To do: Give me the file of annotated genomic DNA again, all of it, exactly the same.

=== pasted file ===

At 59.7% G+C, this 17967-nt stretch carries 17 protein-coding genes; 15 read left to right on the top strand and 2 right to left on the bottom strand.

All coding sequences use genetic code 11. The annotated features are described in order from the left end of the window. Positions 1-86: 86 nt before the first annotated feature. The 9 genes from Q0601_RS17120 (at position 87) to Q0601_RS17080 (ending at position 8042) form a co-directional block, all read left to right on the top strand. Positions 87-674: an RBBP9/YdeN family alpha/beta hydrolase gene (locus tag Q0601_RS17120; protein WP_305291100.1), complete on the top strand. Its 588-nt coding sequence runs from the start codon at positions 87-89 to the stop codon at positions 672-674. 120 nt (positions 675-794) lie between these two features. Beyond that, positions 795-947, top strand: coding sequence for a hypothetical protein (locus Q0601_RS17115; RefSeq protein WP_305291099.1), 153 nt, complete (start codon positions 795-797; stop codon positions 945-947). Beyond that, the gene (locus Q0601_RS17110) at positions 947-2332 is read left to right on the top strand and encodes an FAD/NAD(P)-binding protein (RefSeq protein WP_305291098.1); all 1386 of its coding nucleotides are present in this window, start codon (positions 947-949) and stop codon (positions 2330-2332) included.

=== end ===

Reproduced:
At 59.7% G+C, this 17967-nt stretch carries 17 protein-coding genes; 15 read left to right on the top strand and 2 right to left on the bottom strand.

All coding sequences use genetic code 11. The annotated features are described in order from the left end of the window. Positions 1-86: 86 nt before the first annotated feature. The 9 genes from Q0601_RS17120 (at position 87) to Q0601_RS17080 (ending at position 8042) form a co-directional block, all read left to right on the top strand. Positions 87-674: an RBBP9/YdeN family alpha/beta hydrolase gene (locus tag Q0601_RS17120; protein WP_305291100.1), complete on the top strand. Its 588-nt coding sequence runs from the start codon at positions 87-89 to the stop codon at positions 672-674. 120 nt (positions 675-794) lie between these two features. Beyond that, positions 795-947, top strand: coding sequence for a hypothetical protein (locus Q0601_RS17115; RefSeq protein WP_305291099.1), 153 nt, complete (start codon positions 795-797; stop codon positions 945-947). Beyond that, the gene (locus Q0601_RS17110) at positions 947-2332 is read left to right on the top strand and encodes an FAD/NAD(P)-binding protein (RefSeq protein WP_305291098.1); all 1386 of its coding nucleotides are present in this window, start codon (positions 947-949) and stop codon (positions 2330-2332) included.